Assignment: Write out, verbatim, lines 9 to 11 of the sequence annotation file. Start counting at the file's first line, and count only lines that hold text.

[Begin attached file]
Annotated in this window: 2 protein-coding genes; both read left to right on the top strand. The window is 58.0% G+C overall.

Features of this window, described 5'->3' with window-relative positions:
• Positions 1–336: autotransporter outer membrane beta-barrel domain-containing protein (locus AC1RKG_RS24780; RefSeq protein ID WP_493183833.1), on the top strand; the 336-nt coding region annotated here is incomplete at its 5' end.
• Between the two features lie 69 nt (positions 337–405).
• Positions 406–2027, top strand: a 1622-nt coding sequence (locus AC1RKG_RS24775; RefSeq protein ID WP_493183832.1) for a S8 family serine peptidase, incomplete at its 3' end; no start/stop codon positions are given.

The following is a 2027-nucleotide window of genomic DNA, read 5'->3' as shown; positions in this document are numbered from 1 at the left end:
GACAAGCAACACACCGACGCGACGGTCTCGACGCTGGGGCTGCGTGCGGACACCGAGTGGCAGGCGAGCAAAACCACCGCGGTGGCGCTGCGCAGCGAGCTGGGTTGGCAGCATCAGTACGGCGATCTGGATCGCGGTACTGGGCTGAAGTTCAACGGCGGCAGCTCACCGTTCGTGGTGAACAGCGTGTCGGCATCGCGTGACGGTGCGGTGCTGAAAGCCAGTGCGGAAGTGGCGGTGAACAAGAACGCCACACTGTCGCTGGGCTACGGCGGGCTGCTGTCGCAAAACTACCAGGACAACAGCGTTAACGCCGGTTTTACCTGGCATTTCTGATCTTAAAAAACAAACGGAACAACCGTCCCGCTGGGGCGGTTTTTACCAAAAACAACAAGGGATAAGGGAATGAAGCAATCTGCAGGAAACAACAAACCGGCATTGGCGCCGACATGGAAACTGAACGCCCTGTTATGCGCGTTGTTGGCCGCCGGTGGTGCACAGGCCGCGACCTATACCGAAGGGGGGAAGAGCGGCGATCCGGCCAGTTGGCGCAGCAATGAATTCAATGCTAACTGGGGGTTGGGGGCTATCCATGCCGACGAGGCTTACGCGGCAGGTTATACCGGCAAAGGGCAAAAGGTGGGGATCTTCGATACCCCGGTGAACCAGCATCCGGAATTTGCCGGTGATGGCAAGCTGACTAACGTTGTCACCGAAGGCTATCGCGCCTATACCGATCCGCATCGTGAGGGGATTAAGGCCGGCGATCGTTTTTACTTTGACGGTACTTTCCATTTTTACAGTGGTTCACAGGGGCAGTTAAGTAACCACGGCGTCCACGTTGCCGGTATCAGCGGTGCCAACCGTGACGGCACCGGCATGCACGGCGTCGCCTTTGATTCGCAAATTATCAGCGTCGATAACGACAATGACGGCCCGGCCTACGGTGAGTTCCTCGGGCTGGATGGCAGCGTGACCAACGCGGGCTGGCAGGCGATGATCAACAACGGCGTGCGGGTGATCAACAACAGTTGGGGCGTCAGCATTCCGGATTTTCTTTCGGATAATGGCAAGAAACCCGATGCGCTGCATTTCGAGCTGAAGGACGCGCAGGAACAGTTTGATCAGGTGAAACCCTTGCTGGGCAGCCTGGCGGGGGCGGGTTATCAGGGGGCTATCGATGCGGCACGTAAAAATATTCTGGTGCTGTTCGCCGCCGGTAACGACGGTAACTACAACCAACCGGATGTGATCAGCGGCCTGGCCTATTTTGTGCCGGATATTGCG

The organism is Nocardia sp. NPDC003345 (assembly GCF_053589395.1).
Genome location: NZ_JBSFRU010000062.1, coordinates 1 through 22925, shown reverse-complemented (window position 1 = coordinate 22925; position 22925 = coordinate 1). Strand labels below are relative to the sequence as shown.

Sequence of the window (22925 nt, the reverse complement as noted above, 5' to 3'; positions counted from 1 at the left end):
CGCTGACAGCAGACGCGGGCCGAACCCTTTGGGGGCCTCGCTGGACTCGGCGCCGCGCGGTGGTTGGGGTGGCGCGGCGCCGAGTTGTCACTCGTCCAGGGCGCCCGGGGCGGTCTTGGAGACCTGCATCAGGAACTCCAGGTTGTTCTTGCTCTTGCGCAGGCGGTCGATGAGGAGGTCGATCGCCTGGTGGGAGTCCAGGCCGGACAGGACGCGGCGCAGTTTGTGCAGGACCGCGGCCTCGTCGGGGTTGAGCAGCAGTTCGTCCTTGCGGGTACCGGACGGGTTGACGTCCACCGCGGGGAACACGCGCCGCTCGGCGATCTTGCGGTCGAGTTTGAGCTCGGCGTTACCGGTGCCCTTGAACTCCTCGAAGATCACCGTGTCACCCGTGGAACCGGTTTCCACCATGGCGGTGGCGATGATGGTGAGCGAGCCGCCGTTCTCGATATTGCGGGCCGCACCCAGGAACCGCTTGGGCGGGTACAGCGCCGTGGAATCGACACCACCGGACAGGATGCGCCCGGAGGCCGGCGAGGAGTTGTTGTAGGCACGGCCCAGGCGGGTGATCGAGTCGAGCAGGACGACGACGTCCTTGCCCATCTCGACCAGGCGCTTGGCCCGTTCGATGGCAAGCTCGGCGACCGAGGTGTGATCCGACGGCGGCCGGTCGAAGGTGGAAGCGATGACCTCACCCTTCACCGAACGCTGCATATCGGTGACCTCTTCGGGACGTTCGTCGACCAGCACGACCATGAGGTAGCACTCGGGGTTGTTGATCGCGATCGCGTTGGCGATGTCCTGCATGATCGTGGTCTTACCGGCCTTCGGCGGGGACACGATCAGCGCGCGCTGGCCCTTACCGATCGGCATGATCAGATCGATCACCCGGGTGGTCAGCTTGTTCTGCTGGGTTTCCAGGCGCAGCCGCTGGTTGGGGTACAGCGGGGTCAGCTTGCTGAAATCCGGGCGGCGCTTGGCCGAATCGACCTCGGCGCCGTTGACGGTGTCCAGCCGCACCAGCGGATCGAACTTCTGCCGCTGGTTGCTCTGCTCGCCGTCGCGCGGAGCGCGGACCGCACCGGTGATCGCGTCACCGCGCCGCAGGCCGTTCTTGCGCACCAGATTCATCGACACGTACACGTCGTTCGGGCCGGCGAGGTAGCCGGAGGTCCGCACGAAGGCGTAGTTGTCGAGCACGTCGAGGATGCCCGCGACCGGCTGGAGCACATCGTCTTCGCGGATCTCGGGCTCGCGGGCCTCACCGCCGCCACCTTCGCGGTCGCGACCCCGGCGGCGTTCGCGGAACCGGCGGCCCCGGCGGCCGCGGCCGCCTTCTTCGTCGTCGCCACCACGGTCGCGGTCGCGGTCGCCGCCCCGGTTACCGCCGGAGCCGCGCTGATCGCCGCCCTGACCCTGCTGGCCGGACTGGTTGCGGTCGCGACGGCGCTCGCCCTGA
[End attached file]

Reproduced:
Genome location: NZ_JBSFRU010000062.1, coordinates 1 through 22925, shown reverse-complemented (window position 1 = coordinate 22925; position 22925 = coordinate 1). Strand labels below are relative to the sequence as shown.

Sequence of the window (22925 nt, the reverse complement as noted above, 5' to 3'; positions counted from 1 at the left end):
CGCTGACAGCAGACGCGGGCCGAACCCTTTGGGGGCCTCGCTGGACTCGGCGCCGCGCGGTGGTTGGGGTGGCGCGGCGCCGAGTTGTCACTCGTCCAGGGCGCCCGGGGCGGTCTTGGAGACCTGCATCAGGAACTCCAGGTTGTTCTTGCTCTTGCGCAGGCGGTCGATGAGGAGGTCGATCGCCTGGTGGGAGTCCAGGCCGGACAGGACGCGGCGCAGTTTGTGCAGGACCGCGGCCTCGTCGGGGTTGAGCAGCAGTTCGTCCTTGCGGGTACCGGACGGGTTGACGTCCACCGCGGGGAACACGCGCCGCTCGGCGATCTTGCGGTCGAGTTTGAGCTCGGCGTTACCGGTGCCCTTGAACTCCTCGAAGATCACCGTGTCACCCGTGGAACCGGTTTCCACCATGGCGGTGGCGATGATGGTGAGCGAGCCGCCGTTCTCGATATTGCGGGCCGCACCCAGGAACCGCTTGGGCGGGTACAGCGCCGTGGAATCGACACCACCGGACAGGATGCGCCCGGAGGCCGGCGAGGAGTTGTTGTAGGCACGGCCCAGGCGGGTGATCGAGTCGAGCAGGACGACGACGTCCTTGCCCATCTCGACCAGGCGCTTGGCCCGTTCGATGGCAAGCTCGGCGACCGAGGTGTGATCCGACGGCGGCCGGTCGAAGGTGGAAGCGATGACCTCACCCTTCACCGAACGCTGCATATCGGTGACCTCTTCGGGACGTTCGTCGACCAGCACGACCATGAGGTAGCACTCGGGGTTGTTGATCGCGATCGCGTTGGCGATGTCCTGCATGATCGTGGTCTTACCGGCCTTCGGCGGGGACACGATCAGCGCGCGCTGGCCCTTACCGATCGGCATGATCAGATCGATCACCCGGGTGGTCAGCTTGTTCTGCTGGGTTTCCAGGCGCAGCCGCTGGTTGGGGTACAGCGGGGTCAGCTTGCTGAAATCCGGGCGGCGCTTGGCCGAATCGACCTCGGCGCCGTTGACGGTGTCCAGCCGCACCAGCGGATCGAACTTCTGCCGCTGGTTGCTCTGCTCGCCGTCGCGCGGAGCGCGGACCGCACCGGTGATCGCGTCACCGCGCCGCAGGCCGTTCTTGCGCACCAGATTCATCGACACGTACACGTCGTTCGGGCCGGCGAGGTAGCCGGAGGTCCGCACGAAGGCGTAGTTGTCGAGCACGTCGAGGATGCCCGCGACCGGCTGGAGCACATCGTCTTCGCGGATCTCGGGCTCGCGGGCCTCACCGCCGCCACCTTCGCGGTCGCGACCCCGGCGGCGTTCGCGGAACCGGCGGCCCCGGCGGCCGCGGCCGCCTTCTTCGTCGTCGCCACCACGGTCGCGGTCGCGGTCGCCGCCCCGGTTACCGCCGGAGCCGCGCTGATCGCCGCCCTGACCCTGCTGGCCGGACTGGTTGCGGTCGCGACGGCGCTCGCCCTGA